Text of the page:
Third Time’s a Charm? the Good Character Requirement and the Law Society of Upper Canada

Becoming a lawyer is a long process with many hurdles to overcome.

Your undergrad grades and LSAT score need to be good enough to get you into law school. Law school grades, rightly or wrongly, are by and large what determine if you can land an articling position which is, of course, a requirement to be called to the bar. Throw in the bar admission course and exams, which change every few years it seems, and you are almost there. However, licenses to practice law are only given to those who are of “good character”. For most, this requirement is a mere formality. Unless you’re Ryan Manilla.

Ryan was in the top 10% of his class at Osgoode Hall (the law school at York University for those living out of Province). He obtained summer jobs at some of Canada’s top law firms. He spent tens of thousands of dollars on his legal education. Unfortunately for Ryan, he also apparently had some incidents occur while he served as President of his condo board and as a result the Law Society has rejected his application to practice law in Ontario twice already.

In 2008, there was a dispute over proposed fee increases at Ryan’s condo. Among other things, Ryan allegedly sent threatening emails to members of his condo and used “unprintable language” in reference to someone’s wife and daughter. He also forged and circulated a letter accusing others of receiving kickbacks which resulted in them being voted off of the board. In 2010, his application for admission to the Law Society of Upper Canada was rejected.

Ryan tried to do right. He apologized and made donations to charity. He attended anger management classes and went to therapy. The Law Society did not believe he had changed. They rejected his application again in April, 2011.

In October Ryan will participate in his third good-character hearing. He’s allowed to reapply as many times as he likes so long as he can provide fresh evidence that his character has changed. His lawyer is optimistic this time around. I for one am curious to see if third time’s a charm for Ryan Manilla.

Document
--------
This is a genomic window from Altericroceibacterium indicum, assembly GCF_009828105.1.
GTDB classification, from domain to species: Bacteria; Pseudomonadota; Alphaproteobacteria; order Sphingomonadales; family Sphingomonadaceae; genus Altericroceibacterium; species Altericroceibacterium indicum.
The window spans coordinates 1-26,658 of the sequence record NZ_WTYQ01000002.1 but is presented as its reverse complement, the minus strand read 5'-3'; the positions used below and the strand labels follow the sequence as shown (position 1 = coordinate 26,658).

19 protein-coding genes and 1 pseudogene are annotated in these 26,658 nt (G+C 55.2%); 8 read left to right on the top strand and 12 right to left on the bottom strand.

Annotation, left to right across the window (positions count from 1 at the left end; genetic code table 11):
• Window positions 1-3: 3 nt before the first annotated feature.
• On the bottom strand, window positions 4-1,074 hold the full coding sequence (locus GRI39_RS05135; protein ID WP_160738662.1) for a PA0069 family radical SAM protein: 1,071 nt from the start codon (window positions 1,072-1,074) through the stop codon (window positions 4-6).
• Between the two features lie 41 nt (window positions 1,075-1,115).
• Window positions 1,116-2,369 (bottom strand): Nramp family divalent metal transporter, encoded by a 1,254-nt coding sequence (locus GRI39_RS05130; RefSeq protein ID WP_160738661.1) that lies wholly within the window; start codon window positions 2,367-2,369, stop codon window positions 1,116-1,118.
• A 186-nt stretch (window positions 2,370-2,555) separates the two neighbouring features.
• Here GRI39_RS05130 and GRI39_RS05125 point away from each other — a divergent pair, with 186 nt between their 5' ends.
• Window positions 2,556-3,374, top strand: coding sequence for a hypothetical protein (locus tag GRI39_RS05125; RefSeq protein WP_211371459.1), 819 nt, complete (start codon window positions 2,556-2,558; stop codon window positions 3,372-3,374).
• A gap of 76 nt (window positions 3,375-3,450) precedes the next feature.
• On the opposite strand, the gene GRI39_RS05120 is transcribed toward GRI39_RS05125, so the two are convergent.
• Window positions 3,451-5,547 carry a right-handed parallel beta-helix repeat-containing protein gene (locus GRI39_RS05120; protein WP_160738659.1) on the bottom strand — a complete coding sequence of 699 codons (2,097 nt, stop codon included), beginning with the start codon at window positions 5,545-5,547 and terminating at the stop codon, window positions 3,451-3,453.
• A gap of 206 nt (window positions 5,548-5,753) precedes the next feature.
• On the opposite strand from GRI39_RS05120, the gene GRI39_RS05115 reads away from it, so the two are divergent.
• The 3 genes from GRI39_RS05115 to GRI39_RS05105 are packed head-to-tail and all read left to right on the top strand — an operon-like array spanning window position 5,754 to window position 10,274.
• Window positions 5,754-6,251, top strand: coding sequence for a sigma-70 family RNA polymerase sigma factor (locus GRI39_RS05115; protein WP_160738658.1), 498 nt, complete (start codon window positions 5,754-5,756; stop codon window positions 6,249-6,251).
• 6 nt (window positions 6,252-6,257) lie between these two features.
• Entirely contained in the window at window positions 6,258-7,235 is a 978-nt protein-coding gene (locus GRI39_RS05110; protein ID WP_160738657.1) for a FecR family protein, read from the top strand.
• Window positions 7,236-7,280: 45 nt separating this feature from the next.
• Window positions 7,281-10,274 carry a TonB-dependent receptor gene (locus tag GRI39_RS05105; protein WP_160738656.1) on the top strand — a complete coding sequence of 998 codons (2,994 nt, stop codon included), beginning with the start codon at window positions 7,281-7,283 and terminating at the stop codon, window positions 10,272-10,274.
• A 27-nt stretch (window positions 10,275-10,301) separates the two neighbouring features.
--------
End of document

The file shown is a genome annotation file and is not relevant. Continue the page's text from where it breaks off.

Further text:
1. Considering the amount of people with easily as bad documented behavior that have been called, I wonder why he’s having such a hard time.

    But on the other hand, I find the creation false of documents to be a major no no and figure if he is given a license he should have strict monitoring requirements and not be allowed to have his own trust account for the time being.

  2. m. diane kindree

    I must agree with KJ that some professions appear to attract more individual computers (top 10% of the class) who many lack the necessary moral software=moral intelligence. Moral intellgence as defined by Doug Lennick, Fred Kiel, Ph.D is “the mental capacity to determine how universal human principles should be applied to our values, goals, and actions”. In short, our ability to differentiate right from wrong as defined by these standards and principles.
    Is this a case of nature vs. nurture? Are some people born with a moral brain? Does an individual’s moral development begin with the newborn? The strength of any morally competent organization (Law Society of Upper Canada)is its people who engage in morally competent action whether or not they are in the top 10% of the class or not. Some professions would be vastly improved if moral intelligence, development and inventories received as much attention as undergrad grades and LSAT scores.

  3. I was in the same high school and classes with ryan. He was rude, arrogant and a bully!!!’ he bullied my friends and I. Guess what Ryan, what goes around comes around.